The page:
The recombination rate, ρ = 2 Nr (N is the effective population size and r is the recombination rate per nucleotide site per generation) was estimated for each data set using the composite likelihood method proposed by Hudson  and extended to allow for finite-site mutation models . The method is based on combining the coalescent likelihoods of all pairwise comparisons of segregating sites. The hypothesis of no recombination was tested using the likelihood permutation test (LPT) as in McVean et al.  and the permutation tests which detect a decrease in r2 and |D'|, measures of linkage disequilibrium, with an increase in the physical distance. Both the composite likelihood analysis and the three permutation tests were carried out using the LDhat package .
We used CODEML from the PAML v3.15 package  to test for the presence of codon sites affected by positive selection and to identify those sites under selection. A likelihood ratio test (LRT) for positive selection [52, 53] compares two codon substitution models, one of which accounts for positive selection and the other which does not. The gene is inferred to be under positive selection if (1) ML estimates suggests that there are codon(s) under positive selection (with ω = dn/ds > 1) and (2) the LRT is significant. Simulations by Anisimova et al.  showed that high levels of recombination seem to affect dramatically the accuracy of the LRT test and that recombination often mistakenly is seen as evidence of positive selection. LRTs of M0–M3 and M1–M2 are heavily affected, while LRT of M7–M8 is much less (positive selection was falsely detected in only 20% of replicates). Therefore, models M7 (beta) and M8 (beta and ω) were considered in present study. Under the model M7 (beta), the ω ratio various according to the beta distribution and does not allow the positive selected sites (< ω < 1), and thus serves as the null model by comparing with model M8 (beta and ω). Model M8 adds an additional site class to the beta model to account for sites under positive selection (ω > 1). A Bayesian approach implemented in CODEML and shown to be robust to recombination effects  was used to identify residues under positive selection. The average ω for A domain sequences was calculated using the parameters of the best fitting model.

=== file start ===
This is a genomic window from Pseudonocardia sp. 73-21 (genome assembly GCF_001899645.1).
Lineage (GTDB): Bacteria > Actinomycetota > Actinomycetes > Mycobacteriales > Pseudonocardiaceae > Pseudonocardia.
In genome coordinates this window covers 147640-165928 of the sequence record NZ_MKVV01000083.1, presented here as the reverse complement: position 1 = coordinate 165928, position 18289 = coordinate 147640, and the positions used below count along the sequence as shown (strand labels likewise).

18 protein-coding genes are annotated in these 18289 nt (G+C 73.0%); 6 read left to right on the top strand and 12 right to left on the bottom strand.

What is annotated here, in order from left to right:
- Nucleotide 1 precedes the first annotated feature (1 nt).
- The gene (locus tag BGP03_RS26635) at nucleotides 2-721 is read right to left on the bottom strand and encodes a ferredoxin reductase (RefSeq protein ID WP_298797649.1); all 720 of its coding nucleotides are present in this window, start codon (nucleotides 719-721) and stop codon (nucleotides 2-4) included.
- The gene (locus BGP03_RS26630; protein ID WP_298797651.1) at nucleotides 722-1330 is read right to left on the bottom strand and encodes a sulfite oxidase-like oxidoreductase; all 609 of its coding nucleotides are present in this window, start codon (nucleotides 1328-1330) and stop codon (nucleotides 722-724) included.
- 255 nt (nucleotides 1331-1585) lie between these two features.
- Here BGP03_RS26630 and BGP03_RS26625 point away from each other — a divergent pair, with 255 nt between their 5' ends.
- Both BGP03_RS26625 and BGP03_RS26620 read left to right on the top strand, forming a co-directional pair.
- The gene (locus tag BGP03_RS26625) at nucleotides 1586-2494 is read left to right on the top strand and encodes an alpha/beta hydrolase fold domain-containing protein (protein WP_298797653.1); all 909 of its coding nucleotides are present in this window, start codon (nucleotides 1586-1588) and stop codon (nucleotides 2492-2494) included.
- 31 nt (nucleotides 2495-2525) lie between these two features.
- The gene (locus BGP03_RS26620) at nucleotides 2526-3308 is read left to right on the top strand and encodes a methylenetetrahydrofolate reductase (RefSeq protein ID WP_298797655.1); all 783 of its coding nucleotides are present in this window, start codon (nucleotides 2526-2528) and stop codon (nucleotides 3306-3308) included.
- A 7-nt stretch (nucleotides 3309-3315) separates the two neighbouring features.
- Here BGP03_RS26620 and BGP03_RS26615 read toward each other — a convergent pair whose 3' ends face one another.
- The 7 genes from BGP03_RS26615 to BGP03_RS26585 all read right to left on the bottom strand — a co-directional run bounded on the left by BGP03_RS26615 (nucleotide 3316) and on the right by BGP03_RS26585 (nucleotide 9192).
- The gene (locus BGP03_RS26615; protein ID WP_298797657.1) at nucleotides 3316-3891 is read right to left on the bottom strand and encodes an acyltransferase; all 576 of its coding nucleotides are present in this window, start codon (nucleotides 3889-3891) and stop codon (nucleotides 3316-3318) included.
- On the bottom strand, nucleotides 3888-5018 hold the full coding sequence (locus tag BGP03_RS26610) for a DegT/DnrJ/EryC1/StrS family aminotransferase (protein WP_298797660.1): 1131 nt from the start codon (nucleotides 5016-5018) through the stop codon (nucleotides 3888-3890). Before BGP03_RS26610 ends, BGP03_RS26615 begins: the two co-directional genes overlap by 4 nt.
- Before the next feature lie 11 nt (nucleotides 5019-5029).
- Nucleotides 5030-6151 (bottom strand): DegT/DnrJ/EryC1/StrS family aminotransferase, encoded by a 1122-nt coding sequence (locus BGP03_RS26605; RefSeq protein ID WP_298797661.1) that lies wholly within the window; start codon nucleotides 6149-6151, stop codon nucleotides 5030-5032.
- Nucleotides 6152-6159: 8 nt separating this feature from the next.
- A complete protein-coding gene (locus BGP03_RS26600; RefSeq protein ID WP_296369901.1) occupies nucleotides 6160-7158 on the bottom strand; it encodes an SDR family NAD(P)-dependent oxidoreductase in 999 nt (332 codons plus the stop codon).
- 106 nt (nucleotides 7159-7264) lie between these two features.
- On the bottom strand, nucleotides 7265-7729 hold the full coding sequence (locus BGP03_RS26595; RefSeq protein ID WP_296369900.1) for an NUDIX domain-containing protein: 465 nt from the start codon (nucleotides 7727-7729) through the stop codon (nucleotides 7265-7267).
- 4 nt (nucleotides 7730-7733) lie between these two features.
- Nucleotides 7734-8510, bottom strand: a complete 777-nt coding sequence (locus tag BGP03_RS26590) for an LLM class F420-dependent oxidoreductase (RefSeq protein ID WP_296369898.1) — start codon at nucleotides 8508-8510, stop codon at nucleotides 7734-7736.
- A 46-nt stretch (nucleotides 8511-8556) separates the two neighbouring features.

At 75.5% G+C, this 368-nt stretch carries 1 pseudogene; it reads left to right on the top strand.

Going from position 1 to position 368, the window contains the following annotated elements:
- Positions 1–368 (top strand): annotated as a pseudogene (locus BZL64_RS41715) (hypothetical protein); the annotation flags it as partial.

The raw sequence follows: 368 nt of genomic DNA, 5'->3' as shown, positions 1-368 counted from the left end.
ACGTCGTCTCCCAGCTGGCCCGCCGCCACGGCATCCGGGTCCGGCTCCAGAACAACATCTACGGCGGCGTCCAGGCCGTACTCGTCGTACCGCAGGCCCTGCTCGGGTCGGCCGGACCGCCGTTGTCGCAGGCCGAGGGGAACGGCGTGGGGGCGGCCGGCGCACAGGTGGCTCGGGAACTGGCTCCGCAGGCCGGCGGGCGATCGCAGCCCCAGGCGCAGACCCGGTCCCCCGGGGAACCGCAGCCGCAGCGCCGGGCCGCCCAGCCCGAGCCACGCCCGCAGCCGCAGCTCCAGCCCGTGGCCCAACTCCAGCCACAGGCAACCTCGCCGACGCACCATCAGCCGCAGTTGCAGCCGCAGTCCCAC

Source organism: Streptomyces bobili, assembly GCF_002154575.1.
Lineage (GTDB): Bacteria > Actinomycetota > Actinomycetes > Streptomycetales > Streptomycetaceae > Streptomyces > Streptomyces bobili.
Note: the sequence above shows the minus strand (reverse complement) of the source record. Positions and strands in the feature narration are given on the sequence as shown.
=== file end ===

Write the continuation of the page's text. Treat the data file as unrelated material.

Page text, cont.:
Branch-site models  were employed to test for positive selection acting on specific branches in the phylogenetic tree. Branches of the tree were divided a priori into foreground and background lineages, and a LRT was constructed by comparing a model that allows positive selection on the foreground lineages (alternative model) with a model that does not allow such positive selection (the null model).
liquid chromatography with mass spectrometric detection
leucine and arginine in the positions of X and Z of microcystin
arginine in the positions of X and Z of microcystin
homotyrosine and arginine in the positions of X and Z of microcystin
tyrosine and arginine in the positions of X and Z of microcystin
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We thank Randi Skulberg for providing the N-C strains and Lyudmila Saari for her valuable help in handling the cultures at University of Helsinki. We also thank Matti Wahlsten for help with microcystin analysis. This work was in part supported by projects 157338/140 and 159822/V40 from the Norwegian Research Council to K.S.J. and in part by the grants from the Academy of Finland to D.F. (1212943) and K.S (53305 and 214457).
ATK designed the study, contributed to molecular studies, performed the phylogenetic, recombination, mutation and selection analysis and drafted the manuscript. DPF: Contributed to molecular studies and helped draft the manuscript. TR: performed the LC-MS/MS analysis and helped draft the manuscript. JJ: performed the LC-MS/MS analysis of certain Anabaena strains. LR: revised the manuscript. KS: participated in coordination of the study at HU and revised the manuscript. TK and KSJ participated in the design of the study, interpretation of the results and revision of the manuscript. All authors read and approved the final manuscript.